Irritable Bladder and IBS Are They Connected?

Irritable Bladder, also called hyperactive bladder or over-active bladder is a condition caused by the sudden contraction of the muscles of the bladder, bringing an urge to urinate even though there may be very little urine in the bladder itself. It is a problem seated in the nerves and muscles of the bladder.

One of the main muscles in the bladder is called the Detrusor. It contracts as a normal response to the bladder filling with urine, and is controlled by the nervous system. When this muscle contracts when there is very little urine in the bladder, this causes hyperactive bladder and urge incontinence.

Urinary tract infections, bladder stones or tumors can trigger Irritable Bladder, although sometimes there is no discernible cause, but there seem to be numbers of people who suffer both Irritable Bowel Syndrome and Irritable Bladder.

It should be noted that although women tend to report symptoms of an over-active bladder more often, it is not solely a female problem. Men can suffer it too.

Additionally, diarrhea can lead to urinary tract infections because the e-coli bacteria can be present in fecal matter. If this enters the urethra, it can cause infections. It is important, if suffering a bout of IBS diarrhea, to wipe yourself front to back, and even to use a damp wad of cotton wool also front to back to ensure that no traces of fecal matter are left.

If you are doing these things as a matter or course and still suffer an over-active Bladder, there are certain steps you can take to ease the symptoms. Kegel exercises are said to be helpful as they strengthen both the vaginal muscles and those of the urethra. A woman should aim for 30-80 kegel movements per day over a period of weeks. This is the same movement used when stopping the flow of urine, a clenching of the vaginal muscles. The more the muscles are exercised the stronger they become, and also aids in preventing incontinence.

A doctor also advised me not to keep emptying my bladder every time I felt the urge, but to hold on as long as possible. This is a form of toilet training if you will.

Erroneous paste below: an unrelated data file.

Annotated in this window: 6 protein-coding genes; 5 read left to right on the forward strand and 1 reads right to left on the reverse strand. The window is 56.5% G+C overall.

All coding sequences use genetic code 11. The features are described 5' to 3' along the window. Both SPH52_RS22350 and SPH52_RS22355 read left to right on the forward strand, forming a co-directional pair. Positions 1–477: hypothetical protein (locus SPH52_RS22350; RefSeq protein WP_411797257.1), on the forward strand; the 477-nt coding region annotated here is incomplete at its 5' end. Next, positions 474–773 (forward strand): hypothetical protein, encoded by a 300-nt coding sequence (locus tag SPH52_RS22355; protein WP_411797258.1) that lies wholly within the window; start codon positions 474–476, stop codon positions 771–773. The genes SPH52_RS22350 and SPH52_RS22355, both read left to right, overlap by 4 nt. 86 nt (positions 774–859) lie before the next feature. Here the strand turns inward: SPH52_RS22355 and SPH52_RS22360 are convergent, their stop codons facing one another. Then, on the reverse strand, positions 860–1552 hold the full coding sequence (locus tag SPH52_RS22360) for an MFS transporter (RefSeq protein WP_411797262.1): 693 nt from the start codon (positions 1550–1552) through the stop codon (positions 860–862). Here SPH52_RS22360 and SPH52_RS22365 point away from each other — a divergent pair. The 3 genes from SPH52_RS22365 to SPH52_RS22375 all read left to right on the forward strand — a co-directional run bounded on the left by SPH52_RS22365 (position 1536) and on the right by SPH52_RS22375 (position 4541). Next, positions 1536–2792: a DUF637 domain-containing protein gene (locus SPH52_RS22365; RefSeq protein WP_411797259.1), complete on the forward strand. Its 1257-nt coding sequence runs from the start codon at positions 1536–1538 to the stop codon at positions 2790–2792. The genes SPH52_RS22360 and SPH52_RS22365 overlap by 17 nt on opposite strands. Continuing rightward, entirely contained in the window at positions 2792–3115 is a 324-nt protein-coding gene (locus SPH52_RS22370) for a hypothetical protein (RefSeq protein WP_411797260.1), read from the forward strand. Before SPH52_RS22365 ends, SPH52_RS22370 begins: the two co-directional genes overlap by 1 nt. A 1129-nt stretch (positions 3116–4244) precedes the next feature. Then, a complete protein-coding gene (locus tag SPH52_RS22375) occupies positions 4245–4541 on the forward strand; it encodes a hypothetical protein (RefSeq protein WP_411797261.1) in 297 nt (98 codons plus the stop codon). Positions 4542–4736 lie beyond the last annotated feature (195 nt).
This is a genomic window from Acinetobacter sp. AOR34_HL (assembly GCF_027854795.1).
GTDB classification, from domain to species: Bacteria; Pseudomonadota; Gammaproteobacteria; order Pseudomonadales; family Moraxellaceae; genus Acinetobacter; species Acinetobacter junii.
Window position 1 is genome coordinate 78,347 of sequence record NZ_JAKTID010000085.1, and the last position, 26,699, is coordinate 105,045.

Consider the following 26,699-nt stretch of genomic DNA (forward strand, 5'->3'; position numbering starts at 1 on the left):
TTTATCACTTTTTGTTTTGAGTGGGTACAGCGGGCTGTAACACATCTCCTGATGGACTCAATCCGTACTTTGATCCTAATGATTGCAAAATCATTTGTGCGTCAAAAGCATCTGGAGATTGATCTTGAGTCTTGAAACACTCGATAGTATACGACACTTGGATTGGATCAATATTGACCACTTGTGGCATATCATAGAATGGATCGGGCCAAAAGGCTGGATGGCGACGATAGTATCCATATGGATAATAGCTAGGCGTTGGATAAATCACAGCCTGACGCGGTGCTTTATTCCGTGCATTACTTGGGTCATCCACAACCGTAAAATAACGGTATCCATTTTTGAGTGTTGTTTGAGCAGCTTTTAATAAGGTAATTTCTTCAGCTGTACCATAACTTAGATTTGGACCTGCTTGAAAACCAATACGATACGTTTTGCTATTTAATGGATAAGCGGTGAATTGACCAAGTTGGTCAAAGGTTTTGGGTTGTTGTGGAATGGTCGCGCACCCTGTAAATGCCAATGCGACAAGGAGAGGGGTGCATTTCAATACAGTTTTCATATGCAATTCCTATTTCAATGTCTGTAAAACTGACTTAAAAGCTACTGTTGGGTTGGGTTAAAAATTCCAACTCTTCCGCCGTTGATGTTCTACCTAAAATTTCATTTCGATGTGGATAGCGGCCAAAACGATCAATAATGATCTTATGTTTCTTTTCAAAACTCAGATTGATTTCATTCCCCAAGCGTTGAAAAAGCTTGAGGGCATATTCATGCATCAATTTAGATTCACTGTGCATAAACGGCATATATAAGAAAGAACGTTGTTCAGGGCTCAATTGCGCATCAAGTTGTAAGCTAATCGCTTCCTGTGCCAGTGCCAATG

When you do empty your bladder, you should ensure that you wait a few seconds after the main flow and and empty it entirely. He also suggested continuing drinking a lot of water (at least a liter per day), and to take at least one liter of cranberry juice.

It can feel as if you are on the verge of an infection, but not quite. I have found that the Cranberry juice or bottles of Potassium Citrate liquid, (used for cystitis relief, but cheaper than most remedies, and available on sites such as Amazon) taken in water, makes the urine more alkaline. Infections cannot survive in an alkaline environment, they ‘wither and die,’ to quote a doctor.

When it comes to prescribed medication, I was given a drug called Oxybutynin (Ditropan), which acts directly on the detrusor muscle of the bladder to decrease its spasms. Side effects can include a dry mouth and constipation. I do not take the drug often, as I have learned that the bouts of Irritable Bladder do fade on their own, but sometimes it is unbearable (and always miserable) so I do take it at times. A hot water bottle also helps.

A doctor told me that the causes in women are not yet clearly understood when there is no underlying cause. Mine was triggered after series of urinary tract infections, and comes and goes, but attacks of Irritable Bowel Syndrome often do seem to bring on Irritable Bladder. And, like IBS, a hyperactive bladder causes great stress, social and psychological problems. I think some instances may be found to be related to stress and the nervous system as IBS can be, because if I am under stress, anxious or upset that also seems to induce a bout of Irritable Bladder even if my IBS has been quiet for a while.

If you find yourself suffering with your bladder as well as your bowels, it may be worth following some of the tips above, but to also see if your doctor recommends any prescription medication to treat the symptoms for the duration.